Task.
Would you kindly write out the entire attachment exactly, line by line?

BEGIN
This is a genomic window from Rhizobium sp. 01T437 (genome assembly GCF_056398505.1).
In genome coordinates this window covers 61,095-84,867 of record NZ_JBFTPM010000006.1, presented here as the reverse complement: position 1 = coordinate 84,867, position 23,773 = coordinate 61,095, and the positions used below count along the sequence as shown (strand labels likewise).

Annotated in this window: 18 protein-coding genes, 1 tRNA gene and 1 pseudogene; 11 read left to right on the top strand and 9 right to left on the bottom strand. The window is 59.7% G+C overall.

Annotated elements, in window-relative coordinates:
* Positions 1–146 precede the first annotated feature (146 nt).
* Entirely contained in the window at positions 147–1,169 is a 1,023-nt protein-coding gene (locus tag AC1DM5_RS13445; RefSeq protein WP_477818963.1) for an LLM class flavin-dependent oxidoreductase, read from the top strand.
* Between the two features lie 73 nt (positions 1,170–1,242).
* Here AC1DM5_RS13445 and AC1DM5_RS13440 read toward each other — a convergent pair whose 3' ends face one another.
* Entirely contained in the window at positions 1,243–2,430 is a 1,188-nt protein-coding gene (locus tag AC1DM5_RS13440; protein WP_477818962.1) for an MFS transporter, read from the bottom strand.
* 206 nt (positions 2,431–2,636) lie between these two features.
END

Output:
This is a genomic window from Rhizobium sp. 01T437 (genome assembly GCF_056398505.1).
In genome coordinates this window covers 61,095-84,867 of record NZ_JBFTPM010000006.1, presented here as the reverse complement: position 1 = coordinate 84,867, position 23,773 = coordinate 61,095, and the positions used below count along the sequence as shown (strand labels likewise).

Annotated in this window: 18 protein-coding genes, 1 tRNA gene and 1 pseudogene; 11 read left to right on the top strand and 9 right to left on the bottom strand. The window is 59.7% G+C overall.

Annotated elements, in window-relative coordinates:
* Positions 1–146 precede the first annotated feature (146 nt).
* Entirely contained in the window at positions 147–1,169 is a 1,023-nt protein-coding gene (locus tag AC1DM5_RS13445; RefSeq protein WP_477818963.1) for an LLM class flavin-dependent oxidoreductase, read from the top strand.
* Between the two features lie 73 nt (positions 1,170–1,242).
* Here AC1DM5_RS13445 and AC1DM5_RS13440 read toward each other — a convergent pair whose 3' ends face one another.
* Entirely contained in the window at positions 1,243–2,430 is a 1,188-nt protein-coding gene (locus tag AC1DM5_RS13440; protein WP_477818962.1) for an MFS transporter, read from the bottom strand.
* 206 nt (positions 2,431–2,636) lie between these two features.